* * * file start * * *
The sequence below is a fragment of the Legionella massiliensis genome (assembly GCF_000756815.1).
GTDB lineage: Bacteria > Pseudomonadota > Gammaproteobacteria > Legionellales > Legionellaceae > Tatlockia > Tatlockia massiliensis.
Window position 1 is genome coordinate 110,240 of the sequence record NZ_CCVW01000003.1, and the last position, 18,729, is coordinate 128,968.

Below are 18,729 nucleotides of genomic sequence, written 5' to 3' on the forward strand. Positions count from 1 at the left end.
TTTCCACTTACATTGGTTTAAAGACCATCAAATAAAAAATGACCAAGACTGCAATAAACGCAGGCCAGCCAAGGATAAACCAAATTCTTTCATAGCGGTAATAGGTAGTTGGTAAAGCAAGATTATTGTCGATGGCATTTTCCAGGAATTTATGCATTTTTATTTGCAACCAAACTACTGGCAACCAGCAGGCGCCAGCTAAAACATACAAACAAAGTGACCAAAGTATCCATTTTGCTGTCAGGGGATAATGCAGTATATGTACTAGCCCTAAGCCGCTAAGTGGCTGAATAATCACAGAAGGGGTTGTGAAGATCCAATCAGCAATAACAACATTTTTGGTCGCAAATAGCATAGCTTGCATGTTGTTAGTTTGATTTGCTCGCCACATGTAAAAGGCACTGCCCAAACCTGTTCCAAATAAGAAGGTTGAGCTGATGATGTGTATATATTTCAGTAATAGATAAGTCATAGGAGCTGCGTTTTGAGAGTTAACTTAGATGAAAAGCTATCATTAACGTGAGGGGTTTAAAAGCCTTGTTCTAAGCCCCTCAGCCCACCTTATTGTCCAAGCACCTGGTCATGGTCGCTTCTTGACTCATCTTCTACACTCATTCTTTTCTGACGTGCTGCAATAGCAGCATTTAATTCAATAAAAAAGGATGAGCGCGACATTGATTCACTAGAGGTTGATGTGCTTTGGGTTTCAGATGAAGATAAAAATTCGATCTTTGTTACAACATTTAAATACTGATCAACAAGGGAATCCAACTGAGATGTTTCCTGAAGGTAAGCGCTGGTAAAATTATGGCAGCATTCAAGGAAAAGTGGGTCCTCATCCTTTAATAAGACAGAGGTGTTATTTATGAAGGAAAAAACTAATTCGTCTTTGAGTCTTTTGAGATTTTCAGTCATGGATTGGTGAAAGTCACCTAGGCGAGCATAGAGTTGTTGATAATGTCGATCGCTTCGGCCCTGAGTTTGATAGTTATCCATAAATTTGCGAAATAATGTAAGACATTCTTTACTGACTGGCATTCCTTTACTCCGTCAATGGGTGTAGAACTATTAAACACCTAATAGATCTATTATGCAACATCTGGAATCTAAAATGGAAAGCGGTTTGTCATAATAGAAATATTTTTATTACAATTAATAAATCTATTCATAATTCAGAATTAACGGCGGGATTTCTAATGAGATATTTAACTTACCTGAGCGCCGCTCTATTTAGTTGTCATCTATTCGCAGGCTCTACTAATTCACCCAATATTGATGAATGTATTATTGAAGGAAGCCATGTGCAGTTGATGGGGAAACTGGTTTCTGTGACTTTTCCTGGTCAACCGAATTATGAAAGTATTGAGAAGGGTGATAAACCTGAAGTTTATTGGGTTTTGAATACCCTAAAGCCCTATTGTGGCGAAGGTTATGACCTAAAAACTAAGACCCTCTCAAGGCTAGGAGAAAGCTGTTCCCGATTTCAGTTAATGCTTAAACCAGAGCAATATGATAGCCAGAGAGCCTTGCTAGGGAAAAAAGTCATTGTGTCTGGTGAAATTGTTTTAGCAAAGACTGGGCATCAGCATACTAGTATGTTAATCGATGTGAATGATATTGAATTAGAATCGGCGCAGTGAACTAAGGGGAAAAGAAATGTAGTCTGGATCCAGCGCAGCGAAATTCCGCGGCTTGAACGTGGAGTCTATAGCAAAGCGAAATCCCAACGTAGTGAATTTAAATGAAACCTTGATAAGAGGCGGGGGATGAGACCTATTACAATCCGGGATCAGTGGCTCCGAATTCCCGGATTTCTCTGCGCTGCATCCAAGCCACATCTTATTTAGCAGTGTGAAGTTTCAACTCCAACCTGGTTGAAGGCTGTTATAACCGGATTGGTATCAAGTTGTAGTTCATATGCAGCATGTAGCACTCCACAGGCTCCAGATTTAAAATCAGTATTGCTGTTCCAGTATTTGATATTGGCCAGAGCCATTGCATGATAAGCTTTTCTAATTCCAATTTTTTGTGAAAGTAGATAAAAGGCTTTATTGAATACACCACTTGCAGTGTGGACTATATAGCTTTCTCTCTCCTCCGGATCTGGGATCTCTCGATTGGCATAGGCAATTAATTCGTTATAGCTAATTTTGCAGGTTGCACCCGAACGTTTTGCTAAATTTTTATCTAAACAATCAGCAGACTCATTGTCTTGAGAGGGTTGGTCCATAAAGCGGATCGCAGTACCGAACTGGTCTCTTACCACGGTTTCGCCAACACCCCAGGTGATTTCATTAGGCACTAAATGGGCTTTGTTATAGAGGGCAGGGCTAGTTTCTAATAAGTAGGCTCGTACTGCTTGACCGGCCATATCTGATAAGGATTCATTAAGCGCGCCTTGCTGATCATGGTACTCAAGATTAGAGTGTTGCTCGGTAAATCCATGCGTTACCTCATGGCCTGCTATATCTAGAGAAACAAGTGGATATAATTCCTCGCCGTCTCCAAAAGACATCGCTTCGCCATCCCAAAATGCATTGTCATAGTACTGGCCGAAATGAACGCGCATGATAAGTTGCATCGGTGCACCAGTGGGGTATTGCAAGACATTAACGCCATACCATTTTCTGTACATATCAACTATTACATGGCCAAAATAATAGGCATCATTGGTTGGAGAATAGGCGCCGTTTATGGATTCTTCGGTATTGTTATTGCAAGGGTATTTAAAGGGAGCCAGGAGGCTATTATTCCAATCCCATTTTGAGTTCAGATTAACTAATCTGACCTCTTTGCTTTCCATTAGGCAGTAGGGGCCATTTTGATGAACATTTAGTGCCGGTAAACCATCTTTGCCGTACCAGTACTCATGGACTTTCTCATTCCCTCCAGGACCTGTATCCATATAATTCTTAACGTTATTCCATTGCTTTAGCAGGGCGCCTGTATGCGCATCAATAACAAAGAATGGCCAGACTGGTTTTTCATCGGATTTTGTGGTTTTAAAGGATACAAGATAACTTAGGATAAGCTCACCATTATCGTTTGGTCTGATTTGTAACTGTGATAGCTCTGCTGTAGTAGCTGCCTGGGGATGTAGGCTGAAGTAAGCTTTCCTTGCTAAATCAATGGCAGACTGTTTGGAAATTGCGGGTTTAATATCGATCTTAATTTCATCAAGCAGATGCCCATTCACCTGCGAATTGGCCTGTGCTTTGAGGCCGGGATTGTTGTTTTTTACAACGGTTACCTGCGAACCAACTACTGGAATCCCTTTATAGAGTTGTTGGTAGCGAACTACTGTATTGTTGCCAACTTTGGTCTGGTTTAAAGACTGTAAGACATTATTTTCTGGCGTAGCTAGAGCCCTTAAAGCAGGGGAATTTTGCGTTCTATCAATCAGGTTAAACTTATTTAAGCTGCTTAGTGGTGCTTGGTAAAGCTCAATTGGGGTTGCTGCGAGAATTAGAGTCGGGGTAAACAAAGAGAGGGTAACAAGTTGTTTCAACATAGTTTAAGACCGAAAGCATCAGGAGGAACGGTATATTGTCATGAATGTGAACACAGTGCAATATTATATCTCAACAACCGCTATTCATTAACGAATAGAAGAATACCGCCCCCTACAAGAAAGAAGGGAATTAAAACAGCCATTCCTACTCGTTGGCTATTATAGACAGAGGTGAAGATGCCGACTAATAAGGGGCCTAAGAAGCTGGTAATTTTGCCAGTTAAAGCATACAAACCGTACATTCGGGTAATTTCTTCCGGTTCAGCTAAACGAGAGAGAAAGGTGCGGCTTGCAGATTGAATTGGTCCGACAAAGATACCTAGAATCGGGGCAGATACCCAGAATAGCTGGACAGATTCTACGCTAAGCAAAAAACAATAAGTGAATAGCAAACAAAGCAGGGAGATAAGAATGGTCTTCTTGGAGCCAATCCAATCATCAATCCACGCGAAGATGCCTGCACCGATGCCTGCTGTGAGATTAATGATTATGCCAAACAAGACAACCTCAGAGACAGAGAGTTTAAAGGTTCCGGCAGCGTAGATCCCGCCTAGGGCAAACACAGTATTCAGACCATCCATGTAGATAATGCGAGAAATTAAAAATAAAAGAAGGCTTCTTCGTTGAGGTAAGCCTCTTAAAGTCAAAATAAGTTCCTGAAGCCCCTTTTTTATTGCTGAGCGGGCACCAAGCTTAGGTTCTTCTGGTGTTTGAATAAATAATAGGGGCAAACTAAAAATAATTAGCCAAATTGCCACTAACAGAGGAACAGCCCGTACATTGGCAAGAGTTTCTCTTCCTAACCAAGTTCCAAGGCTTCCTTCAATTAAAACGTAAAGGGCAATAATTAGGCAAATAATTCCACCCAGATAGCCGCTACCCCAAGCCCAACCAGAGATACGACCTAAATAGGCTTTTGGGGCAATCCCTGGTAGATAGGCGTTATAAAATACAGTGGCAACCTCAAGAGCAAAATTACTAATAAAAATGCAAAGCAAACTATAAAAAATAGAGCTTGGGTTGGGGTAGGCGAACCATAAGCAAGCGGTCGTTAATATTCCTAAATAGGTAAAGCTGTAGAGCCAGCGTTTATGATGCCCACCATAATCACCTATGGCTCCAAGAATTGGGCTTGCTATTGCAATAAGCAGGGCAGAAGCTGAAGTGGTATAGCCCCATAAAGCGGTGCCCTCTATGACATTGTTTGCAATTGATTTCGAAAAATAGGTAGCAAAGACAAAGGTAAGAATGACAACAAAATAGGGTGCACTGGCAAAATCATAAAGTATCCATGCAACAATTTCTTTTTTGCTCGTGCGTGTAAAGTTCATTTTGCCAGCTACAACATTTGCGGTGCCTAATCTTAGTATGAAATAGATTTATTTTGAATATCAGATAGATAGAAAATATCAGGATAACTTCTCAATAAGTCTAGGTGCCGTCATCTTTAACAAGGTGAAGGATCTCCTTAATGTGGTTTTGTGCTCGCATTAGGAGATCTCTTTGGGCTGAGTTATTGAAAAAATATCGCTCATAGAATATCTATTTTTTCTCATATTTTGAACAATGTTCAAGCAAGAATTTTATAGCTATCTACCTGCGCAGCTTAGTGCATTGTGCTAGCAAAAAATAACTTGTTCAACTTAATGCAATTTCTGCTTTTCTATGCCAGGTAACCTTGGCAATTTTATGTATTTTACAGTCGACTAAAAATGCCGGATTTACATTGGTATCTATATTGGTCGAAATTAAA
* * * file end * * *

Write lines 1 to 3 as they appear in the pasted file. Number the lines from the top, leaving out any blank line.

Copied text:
The sequence below is a fragment of the Legionella massiliensis genome (assembly GCF_000756815.1).
GTDB lineage: Bacteria > Pseudomonadota > Gammaproteobacteria > Legionellales > Legionellaceae > Tatlockia > Tatlockia massiliensis.
Window position 1 is genome coordinate 110,240 of the sequence record NZ_CCVW01000003.1, and the last position, 18,729, is coordinate 128,968.